But with the House of Representatives passing the budget 98-14 and the Senate approving 34-4 on Monday, there are enough votes there to override a veto, assuming none change.

League President Pamela S. Goodman and FAF President Barbara A. Petersen alerted their members in separate emails on Tuesday.

“The lack of transparency in the process enabled last-minute bills and amendments to be passed,” Goodman wrote in an attached letter to Scott, seeking the budget veto. “Many legislators are on record stating they did not have the opportunity to read and fully comprehend bills presented at the end after emerging from behind closed doors.

“It is the job of every elected official representing their constituents to be able to vote in an informed manner and with complete transparency of the process,” she added.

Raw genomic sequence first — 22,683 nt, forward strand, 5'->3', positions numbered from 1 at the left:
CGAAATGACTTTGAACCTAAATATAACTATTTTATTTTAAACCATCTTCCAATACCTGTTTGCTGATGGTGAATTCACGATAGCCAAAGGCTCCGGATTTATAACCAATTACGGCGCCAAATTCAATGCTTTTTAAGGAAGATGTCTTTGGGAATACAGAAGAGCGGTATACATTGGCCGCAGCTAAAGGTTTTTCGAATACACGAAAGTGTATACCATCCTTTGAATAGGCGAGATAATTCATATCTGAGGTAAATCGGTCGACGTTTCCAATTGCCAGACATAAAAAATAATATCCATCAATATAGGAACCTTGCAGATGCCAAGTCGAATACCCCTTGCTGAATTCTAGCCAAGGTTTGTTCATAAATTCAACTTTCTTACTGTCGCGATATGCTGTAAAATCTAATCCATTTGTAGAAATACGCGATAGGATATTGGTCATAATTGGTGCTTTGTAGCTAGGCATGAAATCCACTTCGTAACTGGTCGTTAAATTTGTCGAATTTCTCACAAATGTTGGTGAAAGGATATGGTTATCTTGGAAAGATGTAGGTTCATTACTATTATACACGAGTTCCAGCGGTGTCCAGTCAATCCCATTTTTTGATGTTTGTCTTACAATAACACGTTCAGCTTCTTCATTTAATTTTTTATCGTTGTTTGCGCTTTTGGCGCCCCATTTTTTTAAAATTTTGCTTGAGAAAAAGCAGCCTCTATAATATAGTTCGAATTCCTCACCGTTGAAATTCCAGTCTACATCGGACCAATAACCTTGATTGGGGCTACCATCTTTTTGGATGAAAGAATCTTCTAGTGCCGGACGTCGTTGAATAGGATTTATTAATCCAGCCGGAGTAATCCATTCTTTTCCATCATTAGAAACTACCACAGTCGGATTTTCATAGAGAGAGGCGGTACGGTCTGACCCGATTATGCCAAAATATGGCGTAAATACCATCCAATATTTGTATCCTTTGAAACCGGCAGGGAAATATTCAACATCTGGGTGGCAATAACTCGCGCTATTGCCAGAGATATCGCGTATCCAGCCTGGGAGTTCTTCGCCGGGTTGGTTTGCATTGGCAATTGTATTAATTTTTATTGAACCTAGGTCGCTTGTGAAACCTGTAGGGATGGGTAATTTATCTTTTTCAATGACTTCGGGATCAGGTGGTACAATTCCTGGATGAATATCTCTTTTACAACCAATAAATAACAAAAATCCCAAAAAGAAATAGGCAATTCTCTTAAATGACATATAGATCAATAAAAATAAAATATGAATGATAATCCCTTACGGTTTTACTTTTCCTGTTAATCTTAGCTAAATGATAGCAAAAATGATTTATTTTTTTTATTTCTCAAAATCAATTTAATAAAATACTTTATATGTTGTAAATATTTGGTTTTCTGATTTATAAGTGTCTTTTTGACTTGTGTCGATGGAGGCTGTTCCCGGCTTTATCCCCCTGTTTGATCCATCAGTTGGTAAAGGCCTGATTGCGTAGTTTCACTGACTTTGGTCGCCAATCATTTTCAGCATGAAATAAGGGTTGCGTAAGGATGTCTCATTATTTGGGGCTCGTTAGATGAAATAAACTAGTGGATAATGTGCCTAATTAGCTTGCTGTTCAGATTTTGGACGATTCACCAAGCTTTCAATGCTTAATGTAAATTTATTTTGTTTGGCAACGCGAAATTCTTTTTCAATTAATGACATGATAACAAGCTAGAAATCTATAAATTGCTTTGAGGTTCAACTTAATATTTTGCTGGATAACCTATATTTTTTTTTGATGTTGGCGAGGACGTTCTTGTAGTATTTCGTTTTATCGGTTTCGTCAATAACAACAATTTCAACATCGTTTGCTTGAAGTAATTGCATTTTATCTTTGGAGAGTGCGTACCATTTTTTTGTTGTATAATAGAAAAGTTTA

Goodman also criticized education funding that “starve(s) public schools and expand(s) privately run charter schools” and complained that Florida Forever, the state’s conservation land acquisition program, “was zeroed out in the budget.”

In her email, Petersen wrote that 17 new exemptions to the state’s open government laws were created this Legislative Session.

“Equally alarming is the secretiveness of the budget process this session and FAF will be asking the governor to veto the budget based solely on the lack of transparency,” she said.

Petersen added that her letter to Scott would be sent later this week.

House Speaker Richard Corcoran has rejected claims of secrecy over budget negotiations, even though much was handled behind closed doors, instead calling the Legislature’s work “bold” and “transformative.”

Florida Realtors legislative recap shows what successful Session looks like

Florida Realtors really want you to know what a successful Legislative Session looks like.

To celebrate the close of a “triumphant” 2017 Session – including passage of the state’s $82.4 billion budget – Florida Realtors released a recap of its major victories, bills and budgetary items of interest to real estate professionals statewide.